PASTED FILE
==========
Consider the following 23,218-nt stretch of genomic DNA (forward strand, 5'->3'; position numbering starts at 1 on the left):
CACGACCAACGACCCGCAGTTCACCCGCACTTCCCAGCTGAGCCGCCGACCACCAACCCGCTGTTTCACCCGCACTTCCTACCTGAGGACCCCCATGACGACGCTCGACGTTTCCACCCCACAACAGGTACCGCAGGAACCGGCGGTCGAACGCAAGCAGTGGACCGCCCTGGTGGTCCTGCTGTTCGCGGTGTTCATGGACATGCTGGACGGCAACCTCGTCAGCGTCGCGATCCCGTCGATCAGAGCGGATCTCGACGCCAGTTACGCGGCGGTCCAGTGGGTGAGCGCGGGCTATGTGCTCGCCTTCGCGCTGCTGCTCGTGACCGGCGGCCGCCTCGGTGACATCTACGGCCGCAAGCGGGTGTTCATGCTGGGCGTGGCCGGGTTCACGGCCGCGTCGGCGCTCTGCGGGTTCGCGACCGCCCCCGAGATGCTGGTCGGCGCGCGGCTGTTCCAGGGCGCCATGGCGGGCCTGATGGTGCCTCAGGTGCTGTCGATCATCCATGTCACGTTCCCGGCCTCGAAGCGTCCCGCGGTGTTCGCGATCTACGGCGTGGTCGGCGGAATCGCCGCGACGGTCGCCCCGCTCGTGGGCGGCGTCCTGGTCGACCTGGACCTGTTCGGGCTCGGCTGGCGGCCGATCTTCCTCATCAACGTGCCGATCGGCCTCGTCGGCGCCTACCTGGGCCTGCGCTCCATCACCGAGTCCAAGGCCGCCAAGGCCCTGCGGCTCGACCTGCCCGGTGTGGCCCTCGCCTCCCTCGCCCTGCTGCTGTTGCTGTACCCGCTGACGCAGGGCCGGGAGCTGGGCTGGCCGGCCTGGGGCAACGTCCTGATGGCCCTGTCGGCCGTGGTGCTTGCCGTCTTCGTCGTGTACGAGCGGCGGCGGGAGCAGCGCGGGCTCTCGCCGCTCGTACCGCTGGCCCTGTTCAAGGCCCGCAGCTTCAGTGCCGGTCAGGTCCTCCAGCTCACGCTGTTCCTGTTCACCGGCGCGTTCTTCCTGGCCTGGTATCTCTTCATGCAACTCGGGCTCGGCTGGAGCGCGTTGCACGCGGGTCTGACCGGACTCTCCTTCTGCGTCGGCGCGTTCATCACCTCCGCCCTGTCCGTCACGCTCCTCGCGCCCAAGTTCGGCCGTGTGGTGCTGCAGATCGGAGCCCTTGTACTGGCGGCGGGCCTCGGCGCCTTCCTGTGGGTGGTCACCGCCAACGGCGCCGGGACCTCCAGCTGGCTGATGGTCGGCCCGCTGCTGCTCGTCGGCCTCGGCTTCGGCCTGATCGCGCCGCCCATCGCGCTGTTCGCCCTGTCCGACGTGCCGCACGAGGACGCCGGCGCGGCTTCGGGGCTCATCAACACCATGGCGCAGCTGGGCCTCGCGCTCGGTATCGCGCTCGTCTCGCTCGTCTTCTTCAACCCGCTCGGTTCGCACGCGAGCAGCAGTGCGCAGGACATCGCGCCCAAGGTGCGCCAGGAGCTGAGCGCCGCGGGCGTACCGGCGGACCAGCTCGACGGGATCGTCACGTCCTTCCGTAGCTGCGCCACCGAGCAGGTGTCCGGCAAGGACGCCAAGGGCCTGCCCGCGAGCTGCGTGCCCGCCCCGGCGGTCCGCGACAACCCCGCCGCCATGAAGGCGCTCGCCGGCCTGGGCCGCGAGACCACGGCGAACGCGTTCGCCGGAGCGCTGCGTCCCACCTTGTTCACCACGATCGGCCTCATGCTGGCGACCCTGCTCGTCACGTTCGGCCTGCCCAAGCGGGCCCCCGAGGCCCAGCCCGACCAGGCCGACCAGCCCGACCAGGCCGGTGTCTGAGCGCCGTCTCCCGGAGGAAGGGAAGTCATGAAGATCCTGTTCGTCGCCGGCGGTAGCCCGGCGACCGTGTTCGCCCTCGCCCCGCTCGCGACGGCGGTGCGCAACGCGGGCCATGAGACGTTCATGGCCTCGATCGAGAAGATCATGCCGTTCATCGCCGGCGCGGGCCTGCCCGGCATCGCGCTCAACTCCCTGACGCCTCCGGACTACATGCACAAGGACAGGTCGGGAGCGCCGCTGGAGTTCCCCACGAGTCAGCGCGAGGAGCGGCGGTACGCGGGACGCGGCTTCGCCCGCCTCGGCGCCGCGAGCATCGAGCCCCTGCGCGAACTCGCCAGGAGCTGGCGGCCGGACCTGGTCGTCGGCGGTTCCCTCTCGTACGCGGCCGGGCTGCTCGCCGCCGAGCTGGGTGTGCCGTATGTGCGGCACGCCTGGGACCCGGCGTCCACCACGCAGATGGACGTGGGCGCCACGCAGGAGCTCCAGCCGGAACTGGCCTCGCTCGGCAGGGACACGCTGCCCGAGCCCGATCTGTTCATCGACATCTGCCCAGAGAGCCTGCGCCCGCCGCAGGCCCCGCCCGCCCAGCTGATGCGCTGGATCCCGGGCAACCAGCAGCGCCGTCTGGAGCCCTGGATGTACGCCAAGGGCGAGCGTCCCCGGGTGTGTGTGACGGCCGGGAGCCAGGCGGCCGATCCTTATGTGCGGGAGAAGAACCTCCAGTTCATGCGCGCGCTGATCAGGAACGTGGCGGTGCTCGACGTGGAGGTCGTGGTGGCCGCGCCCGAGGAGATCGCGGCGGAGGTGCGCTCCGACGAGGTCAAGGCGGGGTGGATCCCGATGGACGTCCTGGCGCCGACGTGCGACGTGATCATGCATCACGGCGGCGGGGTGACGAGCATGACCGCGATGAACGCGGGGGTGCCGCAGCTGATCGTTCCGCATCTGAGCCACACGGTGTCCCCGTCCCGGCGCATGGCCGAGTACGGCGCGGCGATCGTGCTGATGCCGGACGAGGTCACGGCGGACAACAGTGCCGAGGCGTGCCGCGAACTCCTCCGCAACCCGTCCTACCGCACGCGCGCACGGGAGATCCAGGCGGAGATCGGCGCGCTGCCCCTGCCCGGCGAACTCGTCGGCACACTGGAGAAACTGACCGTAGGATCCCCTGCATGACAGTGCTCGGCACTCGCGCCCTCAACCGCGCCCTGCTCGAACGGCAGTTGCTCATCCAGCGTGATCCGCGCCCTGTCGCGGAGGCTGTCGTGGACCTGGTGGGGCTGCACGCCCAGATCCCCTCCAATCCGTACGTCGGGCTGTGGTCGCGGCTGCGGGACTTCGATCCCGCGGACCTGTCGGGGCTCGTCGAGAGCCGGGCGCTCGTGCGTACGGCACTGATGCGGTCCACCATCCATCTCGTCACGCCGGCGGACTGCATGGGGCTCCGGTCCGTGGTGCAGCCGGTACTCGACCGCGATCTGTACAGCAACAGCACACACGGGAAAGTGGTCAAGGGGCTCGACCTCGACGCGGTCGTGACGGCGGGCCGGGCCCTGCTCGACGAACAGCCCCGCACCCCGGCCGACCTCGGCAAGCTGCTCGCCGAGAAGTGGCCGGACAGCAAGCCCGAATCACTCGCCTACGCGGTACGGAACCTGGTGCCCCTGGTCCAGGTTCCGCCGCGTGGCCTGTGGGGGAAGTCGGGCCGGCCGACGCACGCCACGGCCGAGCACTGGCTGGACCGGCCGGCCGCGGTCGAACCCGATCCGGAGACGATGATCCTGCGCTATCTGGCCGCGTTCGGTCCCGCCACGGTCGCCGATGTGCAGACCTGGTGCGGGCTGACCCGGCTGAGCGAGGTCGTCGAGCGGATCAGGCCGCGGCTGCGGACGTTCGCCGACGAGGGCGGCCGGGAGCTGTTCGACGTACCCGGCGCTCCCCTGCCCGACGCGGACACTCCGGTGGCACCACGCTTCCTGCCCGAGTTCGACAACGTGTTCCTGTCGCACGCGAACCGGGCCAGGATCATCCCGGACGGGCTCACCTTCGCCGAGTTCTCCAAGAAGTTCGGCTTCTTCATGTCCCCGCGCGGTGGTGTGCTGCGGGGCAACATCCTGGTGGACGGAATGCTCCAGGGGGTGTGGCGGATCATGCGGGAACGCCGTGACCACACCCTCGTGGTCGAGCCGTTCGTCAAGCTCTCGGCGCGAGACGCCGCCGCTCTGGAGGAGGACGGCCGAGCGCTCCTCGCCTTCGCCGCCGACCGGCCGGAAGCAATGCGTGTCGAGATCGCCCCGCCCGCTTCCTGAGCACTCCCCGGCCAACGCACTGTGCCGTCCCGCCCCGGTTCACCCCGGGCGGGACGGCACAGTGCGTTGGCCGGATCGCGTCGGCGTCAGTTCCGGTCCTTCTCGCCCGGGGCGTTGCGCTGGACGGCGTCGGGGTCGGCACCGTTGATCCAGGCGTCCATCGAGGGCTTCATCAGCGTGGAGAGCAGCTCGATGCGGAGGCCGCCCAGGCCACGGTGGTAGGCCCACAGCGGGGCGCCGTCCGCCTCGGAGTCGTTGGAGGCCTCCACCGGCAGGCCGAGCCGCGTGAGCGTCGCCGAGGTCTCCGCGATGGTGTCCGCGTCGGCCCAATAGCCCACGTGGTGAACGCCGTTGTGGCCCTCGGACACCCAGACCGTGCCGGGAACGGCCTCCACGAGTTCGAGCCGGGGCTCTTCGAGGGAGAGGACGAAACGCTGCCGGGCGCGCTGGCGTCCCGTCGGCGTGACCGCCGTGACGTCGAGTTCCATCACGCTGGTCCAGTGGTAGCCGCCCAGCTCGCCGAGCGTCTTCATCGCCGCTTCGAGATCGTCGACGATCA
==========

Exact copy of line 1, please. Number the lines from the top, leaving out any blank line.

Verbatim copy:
Consider the following 23,218-nt stretch of genomic DNA (forward strand, 5'->3'; position numbering starts at 1 on the left):